Policy Brief: Nutrition Deprivation in the Arab States
Sustainable Development Goals: 2, 3
- SDG 2 - Zero Hunger
- SDG 3 - Good Health and Well-Being
- Nutrition deprivation is a serious issue in the 11 countries studied, contributing significantly to child poverty. More than a quarter of children in the countries studied suffer acute nutrition deprivation and more than 2 in 5 are moderately deprived. Poor compliance with Infant and Young Child Feeding standards is an issue for a significant number of children in all countries of the region, irrespective of wealth status, geographical location and education of the head of household.
- When considering moderate nutrition deprivation, stunting affects about a quarter of children in the countries studied and nearly half of the children in Cluster three countries, where overall child poverty is widespread. Household wealth and geographical location are drivers of inequality in stunting.
- Obesity affects just under 1 in 10 children in the countries studied, but is more prevalent in the countries where overall levels of poverty are lower (Cluster 1). While about 1 in 8 children is obese in Cluster 1 countries, this affects only 1 in 40 children in Cluster 3 countries. Children who are otherwise advantaged (those living in households in the top wealth quintile, in urban areas and with household heads that have at least primary education) show higher levels of obesity
This policy brief summarizes key findings and recommendations relating to nutrition from the report ‘Child Poverty in the Arab States’. The report examined multidimensional child poverty in 11 Arab States: Algeria, Comoros, Egypt, Iraq, Jordan, Mauritania, Morocco, Palestine, Sudan, Tunisia and Yemen. The report points strongly towards nutrition deprivation as a key issue in the region and documents the double burden of under-nutrition and obesity. It also shows limited correlation between nutritional status and most background variables. Malnutrition seems to affect all countries and all sub-categories of children within these countries in one form or another.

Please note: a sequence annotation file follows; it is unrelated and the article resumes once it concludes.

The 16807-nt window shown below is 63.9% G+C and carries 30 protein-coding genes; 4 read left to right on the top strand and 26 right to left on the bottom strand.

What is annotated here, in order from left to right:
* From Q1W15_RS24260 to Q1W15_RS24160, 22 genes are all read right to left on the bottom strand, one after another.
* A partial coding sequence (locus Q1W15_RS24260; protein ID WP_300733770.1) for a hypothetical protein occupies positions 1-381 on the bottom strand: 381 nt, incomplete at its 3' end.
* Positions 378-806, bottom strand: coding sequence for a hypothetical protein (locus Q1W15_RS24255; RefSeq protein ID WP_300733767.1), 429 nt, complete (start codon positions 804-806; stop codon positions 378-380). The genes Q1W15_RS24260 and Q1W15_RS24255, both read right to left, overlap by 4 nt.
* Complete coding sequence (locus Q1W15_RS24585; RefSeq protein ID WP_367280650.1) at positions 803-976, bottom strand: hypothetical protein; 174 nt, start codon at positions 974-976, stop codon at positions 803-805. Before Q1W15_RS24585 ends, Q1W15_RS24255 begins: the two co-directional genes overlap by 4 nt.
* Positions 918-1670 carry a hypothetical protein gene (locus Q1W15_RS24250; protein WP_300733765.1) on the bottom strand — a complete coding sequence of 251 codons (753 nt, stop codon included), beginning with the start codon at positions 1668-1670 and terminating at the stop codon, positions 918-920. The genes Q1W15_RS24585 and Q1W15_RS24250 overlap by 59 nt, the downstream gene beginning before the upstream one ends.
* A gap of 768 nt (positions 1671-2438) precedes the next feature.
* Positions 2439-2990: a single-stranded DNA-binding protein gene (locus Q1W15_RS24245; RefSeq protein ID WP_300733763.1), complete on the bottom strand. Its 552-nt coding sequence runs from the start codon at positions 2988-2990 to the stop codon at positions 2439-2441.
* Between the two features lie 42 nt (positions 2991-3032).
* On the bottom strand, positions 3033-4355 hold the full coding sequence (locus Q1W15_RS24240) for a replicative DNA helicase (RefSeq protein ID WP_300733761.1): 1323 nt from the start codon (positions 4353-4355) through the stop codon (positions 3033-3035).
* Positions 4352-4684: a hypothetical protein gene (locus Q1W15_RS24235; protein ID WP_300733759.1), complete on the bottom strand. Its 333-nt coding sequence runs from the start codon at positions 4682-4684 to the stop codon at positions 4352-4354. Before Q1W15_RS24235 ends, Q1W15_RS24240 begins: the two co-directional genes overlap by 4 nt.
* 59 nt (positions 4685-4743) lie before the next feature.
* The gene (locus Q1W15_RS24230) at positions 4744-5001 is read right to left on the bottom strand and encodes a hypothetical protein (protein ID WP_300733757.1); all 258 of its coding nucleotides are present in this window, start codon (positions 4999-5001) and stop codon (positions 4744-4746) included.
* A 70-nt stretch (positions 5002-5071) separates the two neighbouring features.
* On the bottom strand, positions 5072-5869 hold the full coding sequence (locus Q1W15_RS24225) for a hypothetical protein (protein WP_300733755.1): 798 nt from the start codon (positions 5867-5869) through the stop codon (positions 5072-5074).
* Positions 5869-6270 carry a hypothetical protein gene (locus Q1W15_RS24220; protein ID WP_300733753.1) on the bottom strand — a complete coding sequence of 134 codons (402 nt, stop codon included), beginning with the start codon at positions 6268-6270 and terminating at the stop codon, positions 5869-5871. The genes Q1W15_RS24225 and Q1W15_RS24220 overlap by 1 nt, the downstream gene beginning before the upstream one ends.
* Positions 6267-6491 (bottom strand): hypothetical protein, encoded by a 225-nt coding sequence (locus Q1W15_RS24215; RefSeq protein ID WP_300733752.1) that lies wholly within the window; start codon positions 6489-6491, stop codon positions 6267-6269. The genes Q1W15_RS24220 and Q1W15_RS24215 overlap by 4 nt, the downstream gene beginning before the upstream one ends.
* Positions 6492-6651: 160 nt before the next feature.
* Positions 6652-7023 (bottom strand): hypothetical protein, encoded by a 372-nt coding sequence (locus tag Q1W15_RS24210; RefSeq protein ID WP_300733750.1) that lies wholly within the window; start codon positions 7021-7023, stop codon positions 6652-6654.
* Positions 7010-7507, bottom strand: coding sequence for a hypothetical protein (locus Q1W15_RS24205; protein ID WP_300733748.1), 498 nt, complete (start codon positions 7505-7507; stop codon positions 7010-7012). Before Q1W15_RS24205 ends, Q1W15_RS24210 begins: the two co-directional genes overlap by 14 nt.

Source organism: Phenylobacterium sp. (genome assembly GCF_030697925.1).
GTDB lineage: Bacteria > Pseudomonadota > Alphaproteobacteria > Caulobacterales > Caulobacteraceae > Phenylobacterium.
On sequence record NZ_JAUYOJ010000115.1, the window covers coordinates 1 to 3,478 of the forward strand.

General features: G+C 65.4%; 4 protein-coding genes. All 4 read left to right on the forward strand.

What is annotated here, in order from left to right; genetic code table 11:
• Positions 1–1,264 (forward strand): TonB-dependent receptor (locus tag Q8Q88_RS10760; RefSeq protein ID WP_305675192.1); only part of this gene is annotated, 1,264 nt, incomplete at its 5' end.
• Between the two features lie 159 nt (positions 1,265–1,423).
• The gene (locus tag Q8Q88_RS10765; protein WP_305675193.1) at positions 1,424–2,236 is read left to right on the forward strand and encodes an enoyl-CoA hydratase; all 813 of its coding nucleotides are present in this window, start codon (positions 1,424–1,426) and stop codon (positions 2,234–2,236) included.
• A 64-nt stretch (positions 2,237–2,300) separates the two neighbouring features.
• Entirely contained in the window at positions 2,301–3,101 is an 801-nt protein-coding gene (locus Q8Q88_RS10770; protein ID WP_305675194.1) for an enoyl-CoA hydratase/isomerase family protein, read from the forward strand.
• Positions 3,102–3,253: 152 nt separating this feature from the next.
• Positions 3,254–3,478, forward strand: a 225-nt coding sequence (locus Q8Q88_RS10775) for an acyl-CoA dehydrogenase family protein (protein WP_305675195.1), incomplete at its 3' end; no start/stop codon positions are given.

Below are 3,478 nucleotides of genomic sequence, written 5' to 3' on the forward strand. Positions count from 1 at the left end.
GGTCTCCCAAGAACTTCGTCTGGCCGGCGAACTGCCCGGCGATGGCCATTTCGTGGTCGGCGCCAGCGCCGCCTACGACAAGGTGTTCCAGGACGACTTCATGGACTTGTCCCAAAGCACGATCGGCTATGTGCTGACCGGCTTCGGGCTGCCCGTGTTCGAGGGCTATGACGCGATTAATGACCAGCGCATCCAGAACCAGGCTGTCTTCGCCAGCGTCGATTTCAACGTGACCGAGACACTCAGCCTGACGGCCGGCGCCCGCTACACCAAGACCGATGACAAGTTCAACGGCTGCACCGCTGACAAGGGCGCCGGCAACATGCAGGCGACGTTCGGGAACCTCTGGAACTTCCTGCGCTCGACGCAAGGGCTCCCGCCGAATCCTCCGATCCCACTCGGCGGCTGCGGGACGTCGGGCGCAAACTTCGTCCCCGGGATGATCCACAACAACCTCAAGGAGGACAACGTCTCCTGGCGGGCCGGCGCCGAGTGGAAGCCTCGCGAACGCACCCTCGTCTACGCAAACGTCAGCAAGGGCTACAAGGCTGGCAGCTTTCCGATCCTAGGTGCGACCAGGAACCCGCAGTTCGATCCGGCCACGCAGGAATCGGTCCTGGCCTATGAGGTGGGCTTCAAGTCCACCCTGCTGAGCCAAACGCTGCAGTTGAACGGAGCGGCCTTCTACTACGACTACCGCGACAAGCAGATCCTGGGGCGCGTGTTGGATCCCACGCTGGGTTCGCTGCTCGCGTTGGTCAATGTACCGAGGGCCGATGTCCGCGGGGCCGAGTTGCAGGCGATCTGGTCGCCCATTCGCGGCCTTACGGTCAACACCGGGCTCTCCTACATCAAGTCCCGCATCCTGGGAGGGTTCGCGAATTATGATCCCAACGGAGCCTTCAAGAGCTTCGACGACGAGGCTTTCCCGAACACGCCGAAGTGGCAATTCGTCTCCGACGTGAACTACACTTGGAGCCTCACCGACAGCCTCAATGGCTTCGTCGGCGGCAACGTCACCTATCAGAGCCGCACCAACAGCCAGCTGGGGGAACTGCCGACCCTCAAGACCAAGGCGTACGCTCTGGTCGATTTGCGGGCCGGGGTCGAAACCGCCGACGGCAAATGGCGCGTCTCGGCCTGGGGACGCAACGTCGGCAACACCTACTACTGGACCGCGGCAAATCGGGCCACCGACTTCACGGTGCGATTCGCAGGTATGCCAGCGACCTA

In all of the 11 countries examined, the under 18 population represents a large share of the total country population, from 27.7 per cent in Tunisia to 47.4 per cent in Iraq. The current nutritional status of this large share of children in the overall population will therefore have a considerable effect not only on these children themselves, but on the future prosperity of the region. This provides a strong justification to pay close attention to the evidence on nutrition deprivation emerging from the analysis.
The report on ‘Child Poverty in the Arab States’ used a cross-country MODA (CC-MODA) methodology, adapted to the Arab States, to analyse and compare the 11 selected countries. The report’s analysis was based on comparable survey data sets across the 11 countries. It looked at five dimensions of child well-being, selected in line with the Convention on the Rights of the Child for each of two age categories (0-4 and 5-17). For children 0-4, the dimensions examined were water, sanitation, housing, health and nutrition. For children 5-17, the dimensions considered were water, sanitation, housing, information and education.
Nutrition deprivation is prevalent in all countries studied
Findings show that nutrition deprivation is a serious issue in the countries studied, contributing significantly to child poverty. Figure 1 below shows that on average in the 11 countries studied, 26.7 per cent of children suffers acute deprivation in nutrition. This means that either Infant and Young Child Feeding (IYCF) standards are not met for these children, or children have a low weight for height and are thus wasted. There is not a lot of variation between the three country clusters, with Cluster 3 showing only a slightly higher acute deprivation rate of 31.7 per cent. Moderate deprivation in the nutrition dimension looks additionally at stunting and obesity. In the 11 countries, 42.7 per cent of children are moderately deprived in the nutrition dimension. Again, differences between the clusters are not very pronounced, with the incidence of moderate deprivation in the nutrition dimension ranging from 38.8 per cent in Cluster 1 to 54.1 per cent in Cluster 3. What is also remarkable is that the analysis shows very little inequality within countries. Relative gaps by geographical location of the household, household wealth and education of the head of household are very small in the 11-country average and in Clusters 1 and 2. Only in Cluster 3, which contains the countries with higher overall levels of child poverty, some profiling can be seen. In Cluster 3 countries, children from households with lower wealth status and rural children show higher levels of nutrition deprivation, but even here the differences are relatively small, with relative gaps not exceeding 1.5.
The explanation for the significant levels of nutrition deprivation observed in the eleven countries and their limited profiling by background variables lies in poor compliance with IYCF standards. These standards prescribe exclusive breastfeeding for the first six months and continued breastfeeding beyond six months with appropriate complementary feeding. It appears from the evidence presented that compliance with these standards is problematic for a significant number of children in the region, with little variation between and within countries.